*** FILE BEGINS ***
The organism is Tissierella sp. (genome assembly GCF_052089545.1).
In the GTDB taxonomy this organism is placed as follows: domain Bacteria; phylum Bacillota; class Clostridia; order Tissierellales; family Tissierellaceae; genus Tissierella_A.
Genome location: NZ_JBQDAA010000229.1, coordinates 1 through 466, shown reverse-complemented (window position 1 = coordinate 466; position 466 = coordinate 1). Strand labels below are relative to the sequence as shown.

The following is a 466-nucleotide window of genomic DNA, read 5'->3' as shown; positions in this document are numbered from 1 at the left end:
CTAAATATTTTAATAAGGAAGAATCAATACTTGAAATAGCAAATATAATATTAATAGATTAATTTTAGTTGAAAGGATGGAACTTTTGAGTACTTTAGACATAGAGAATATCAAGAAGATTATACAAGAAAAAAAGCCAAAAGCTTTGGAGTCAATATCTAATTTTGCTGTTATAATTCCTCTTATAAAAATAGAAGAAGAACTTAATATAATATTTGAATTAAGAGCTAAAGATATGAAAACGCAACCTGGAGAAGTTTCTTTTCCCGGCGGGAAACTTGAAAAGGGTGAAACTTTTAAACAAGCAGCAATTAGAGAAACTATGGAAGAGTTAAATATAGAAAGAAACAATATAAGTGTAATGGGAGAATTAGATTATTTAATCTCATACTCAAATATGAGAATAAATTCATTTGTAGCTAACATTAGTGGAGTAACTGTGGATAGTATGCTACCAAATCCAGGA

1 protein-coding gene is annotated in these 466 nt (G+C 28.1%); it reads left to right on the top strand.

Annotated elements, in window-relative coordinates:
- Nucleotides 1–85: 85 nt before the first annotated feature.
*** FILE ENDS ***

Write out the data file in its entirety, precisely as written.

The organism is Tissierella sp. (genome assembly GCF_052089545.1).
In the GTDB taxonomy this organism is placed as follows: domain Bacteria; phylum Bacillota; class Clostridia; order Tissierellales; family Tissierellaceae; genus Tissierella_A.
Genome location: NZ_JBQDAA010000229.1, coordinates 1 through 466, shown reverse-complemented (window position 1 = coordinate 466; position 466 = coordinate 1). Strand labels below are relative to the sequence as shown.

The following is a 466-nucleotide window of genomic DNA, read 5'->3' as shown; positions in this document are numbered from 1 at the left end:
CTAAATATTTTAATAAGGAAGAATCAATACTTGAAATAGCAAATATAATATTAATAGATTAATTTTAGTTGAAAGGATGGAACTTTTGAGTACTTTAGACATAGAGAATATCAAGAAGATTATACAAGAAAAAAAGCCAAAAGCTTTGGAGTCAATATCTAATTTTGCTGTTATAATTCCTCTTATAAAAATAGAAGAAGAACTTAATATAATATTTGAATTAAGAGCTAAAGATATGAAAACGCAACCTGGAGAAGTTTCTTTTCCCGGCGGGAAACTTGAAAAGGGTGAAACTTTTAAACAAGCAGCAATTAGAGAAACTATGGAAGAGTTAAATATAGAAAGAAACAATATAAGTGTAATGGGAGAATTAGATTATTTAATCTCATACTCAAATATGAGAATAAATTCATTTGTAGCTAACATTAGTGGAGTAACTGTGGATAGTATGCTACCAAATCCAGGA

1 protein-coding gene is annotated in these 466 nt (G+C 28.1%); it reads left to right on the top strand.

Annotated elements, in window-relative coordinates:
- Nucleotides 1–85: 85 nt before the first annotated feature.